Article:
As a Catholic hospital, the facility attracts staff members who see health care not only as a job, but as a way to fulfill a call to care for the sick.
That's the way Maria Rendinell, an associate administrator for the hospital, has viewed her job since she started at Saint Francis in 1984.
"I truly believe that health care is a ministry," said Rendinell, who is Catholic. "I feel that in any capacity that you work in health care, you're ministering to the sick.
"You can be paid for that but there's no better paycheck than the gratitude and when you go home at the end of the day you know that you've done something good for people," she said.
Rendinell came to Charleston from Youngstown, Ohio, and worked as a licensed practical nurse throughout the city before going to nursing school, she said.
Something was different about Saint Francis, she said.
"It was just a feeling that I felt like I was at home," Rendinell said. "I knew after I went to nursing school and came back as a [registered nurse] that I wanted to work here."
When Rendinell's husband developed lung cancer at an early age, he was diagnosed and treated at Saint Francis. He ultimately died there, too. He didn't want to die in their home, she said.
"For me, he kind of did die in my home because this is my home too," Rendinell said. "That's not necessarily a happy memory but it's a memory that keeps this as part of my family."
Mary Williams, director of volunteer services, has worked at Saint Francis for 32 years.
Williams' mother, who was a Saint Francis volunteer, encouraged her to work for the hospital. Now Williams has come to love the hospital, just as her mother did.
To her, the volunteers and the staff are like family.
"We're small enough in numbers that we get to know each other but they're still big enough to provide the care for our patients," Williams said.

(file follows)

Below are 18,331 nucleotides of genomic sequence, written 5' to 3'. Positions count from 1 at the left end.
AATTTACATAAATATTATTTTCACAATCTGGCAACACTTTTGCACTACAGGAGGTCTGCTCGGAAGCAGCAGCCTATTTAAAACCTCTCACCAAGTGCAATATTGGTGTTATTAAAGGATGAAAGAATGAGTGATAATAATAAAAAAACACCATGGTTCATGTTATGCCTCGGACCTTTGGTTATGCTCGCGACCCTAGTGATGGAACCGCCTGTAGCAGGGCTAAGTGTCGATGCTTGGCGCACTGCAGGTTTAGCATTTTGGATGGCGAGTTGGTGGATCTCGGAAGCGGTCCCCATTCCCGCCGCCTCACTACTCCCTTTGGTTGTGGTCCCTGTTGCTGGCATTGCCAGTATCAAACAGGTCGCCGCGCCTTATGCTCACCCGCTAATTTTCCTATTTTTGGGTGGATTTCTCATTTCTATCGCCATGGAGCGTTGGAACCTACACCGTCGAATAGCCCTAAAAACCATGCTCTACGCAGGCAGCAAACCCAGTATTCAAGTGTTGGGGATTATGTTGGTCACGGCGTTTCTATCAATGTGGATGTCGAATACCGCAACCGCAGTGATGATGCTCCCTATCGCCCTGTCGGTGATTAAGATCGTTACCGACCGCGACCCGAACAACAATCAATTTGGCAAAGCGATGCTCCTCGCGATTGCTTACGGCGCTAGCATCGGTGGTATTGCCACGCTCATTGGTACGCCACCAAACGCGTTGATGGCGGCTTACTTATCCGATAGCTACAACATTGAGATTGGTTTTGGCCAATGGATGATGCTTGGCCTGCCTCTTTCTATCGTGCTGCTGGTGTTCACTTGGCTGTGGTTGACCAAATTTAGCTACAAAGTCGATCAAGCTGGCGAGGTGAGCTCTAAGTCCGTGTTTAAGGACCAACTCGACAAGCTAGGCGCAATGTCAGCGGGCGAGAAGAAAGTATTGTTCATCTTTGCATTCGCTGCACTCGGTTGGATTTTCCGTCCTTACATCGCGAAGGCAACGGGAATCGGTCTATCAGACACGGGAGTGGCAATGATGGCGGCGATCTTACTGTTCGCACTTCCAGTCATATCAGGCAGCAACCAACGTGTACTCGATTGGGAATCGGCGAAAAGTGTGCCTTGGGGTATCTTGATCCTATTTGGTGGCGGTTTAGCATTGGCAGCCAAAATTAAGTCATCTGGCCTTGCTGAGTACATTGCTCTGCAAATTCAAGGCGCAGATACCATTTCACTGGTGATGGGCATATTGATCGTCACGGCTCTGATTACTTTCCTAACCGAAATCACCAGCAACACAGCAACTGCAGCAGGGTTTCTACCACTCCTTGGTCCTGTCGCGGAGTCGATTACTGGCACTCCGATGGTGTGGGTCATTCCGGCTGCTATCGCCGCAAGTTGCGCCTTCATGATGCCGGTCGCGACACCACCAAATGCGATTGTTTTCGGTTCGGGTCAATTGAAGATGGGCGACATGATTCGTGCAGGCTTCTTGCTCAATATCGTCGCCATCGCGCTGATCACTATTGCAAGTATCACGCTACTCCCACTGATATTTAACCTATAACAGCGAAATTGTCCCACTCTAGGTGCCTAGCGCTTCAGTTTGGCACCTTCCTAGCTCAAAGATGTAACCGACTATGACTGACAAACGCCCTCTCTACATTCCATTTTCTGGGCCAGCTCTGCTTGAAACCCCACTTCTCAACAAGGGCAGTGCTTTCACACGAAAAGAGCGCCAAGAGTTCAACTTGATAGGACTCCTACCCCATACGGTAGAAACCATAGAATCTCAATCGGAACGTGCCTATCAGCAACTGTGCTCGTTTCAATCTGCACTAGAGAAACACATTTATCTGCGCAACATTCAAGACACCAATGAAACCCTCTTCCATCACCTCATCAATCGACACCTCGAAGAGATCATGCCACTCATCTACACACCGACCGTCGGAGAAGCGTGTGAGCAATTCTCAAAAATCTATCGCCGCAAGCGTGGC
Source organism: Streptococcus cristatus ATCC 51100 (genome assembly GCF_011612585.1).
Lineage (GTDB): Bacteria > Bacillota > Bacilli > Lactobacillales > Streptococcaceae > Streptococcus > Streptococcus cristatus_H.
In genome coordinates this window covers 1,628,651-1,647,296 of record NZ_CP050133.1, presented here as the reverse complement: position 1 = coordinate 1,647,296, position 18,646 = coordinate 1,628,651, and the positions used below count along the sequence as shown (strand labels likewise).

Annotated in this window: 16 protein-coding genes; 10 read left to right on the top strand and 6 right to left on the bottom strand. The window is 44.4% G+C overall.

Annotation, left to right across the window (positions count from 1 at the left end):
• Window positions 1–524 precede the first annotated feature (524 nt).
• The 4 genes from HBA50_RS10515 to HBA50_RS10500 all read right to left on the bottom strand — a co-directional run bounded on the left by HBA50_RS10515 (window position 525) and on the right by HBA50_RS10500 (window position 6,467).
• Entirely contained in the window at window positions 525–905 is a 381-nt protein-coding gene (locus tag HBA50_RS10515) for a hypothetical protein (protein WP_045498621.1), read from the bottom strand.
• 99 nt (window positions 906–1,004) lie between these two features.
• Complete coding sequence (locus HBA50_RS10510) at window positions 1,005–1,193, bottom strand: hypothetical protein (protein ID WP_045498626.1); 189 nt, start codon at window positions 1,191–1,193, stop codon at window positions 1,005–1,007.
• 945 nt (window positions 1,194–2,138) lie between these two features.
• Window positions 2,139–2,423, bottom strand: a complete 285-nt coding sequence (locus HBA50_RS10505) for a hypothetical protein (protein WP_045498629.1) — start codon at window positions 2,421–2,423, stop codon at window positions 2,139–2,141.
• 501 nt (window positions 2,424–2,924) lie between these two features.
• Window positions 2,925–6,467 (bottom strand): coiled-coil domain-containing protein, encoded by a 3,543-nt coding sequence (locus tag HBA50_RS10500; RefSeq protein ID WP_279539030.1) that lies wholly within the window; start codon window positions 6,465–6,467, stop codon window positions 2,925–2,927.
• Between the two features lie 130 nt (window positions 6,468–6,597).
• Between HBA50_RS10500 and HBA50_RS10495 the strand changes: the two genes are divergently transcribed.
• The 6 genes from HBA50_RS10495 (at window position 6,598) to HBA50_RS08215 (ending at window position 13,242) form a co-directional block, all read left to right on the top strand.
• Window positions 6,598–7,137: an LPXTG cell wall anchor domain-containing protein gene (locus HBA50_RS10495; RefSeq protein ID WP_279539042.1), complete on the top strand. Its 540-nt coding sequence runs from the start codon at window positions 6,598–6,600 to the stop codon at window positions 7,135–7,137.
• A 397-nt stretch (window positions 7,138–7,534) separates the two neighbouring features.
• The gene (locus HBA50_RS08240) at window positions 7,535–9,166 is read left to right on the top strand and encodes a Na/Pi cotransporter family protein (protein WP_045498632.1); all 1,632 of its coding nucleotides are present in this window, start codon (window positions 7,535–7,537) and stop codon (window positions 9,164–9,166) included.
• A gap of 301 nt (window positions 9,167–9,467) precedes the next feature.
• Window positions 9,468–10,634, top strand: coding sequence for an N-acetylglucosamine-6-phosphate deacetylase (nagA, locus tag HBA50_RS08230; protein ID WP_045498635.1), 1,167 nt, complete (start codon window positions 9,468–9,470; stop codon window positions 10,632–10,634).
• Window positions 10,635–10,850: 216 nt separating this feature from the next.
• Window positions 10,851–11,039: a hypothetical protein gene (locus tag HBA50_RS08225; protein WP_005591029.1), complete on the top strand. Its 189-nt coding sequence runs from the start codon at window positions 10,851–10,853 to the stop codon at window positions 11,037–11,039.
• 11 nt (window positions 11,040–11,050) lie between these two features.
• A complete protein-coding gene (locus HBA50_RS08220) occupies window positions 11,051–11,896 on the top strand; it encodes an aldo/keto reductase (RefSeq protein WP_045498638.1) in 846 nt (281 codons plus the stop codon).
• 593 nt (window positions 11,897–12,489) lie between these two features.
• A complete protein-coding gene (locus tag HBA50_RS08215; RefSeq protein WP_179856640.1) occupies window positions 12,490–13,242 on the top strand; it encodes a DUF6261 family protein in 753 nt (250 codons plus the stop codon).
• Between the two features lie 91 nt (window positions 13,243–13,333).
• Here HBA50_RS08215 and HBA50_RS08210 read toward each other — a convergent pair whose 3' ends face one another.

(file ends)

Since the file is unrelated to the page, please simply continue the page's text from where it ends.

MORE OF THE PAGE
Ann Hammack, continuing medical education coordinator, has worked at the hospital since 1967. She was part of one of the last graduating classes to go through the Saint Francis nursing school before it closed in 1961.
"There was never any question except I would go to Saint Francis [for nursing school]," Hammack said. "I had aunts that went here as well."
There were eight women in her graduating class and Hammack says they were like sisters. Over all these years, that family atmosphere hasn't changed, she said.
"It is a family," Hammack said. "That's the way we were in nursing school ... It's been that way as a nurse and also with the other employees."
A spirit of healing
The sisters may not own the hospital anymore, but faith is still a major component of the hospital's care.
There are three certified chaplains, including Yeager.
Each morning starts with a prayer over the loud speaker. A chapel provides a place for patients and family to pray or leave their prayer requests.
Catholic hospitals take very seriously their focus on patients' spiritual care, Yeager said.
"Whenever someone is sick ... if you just even get a cold, everything's affected-- how you relate to people, how you feel about yourself that day, whatever," Yeager said. "Those are spiritual issues for people, so you can imagine people in a hospital setting also being affected at a deeper level than just a cold that day."
Even those who are not Catholic notice the difference, Rendinell said.
"And I think our patients here love hearing the prayer every morning," she said. "Not many places you can pray in the morning."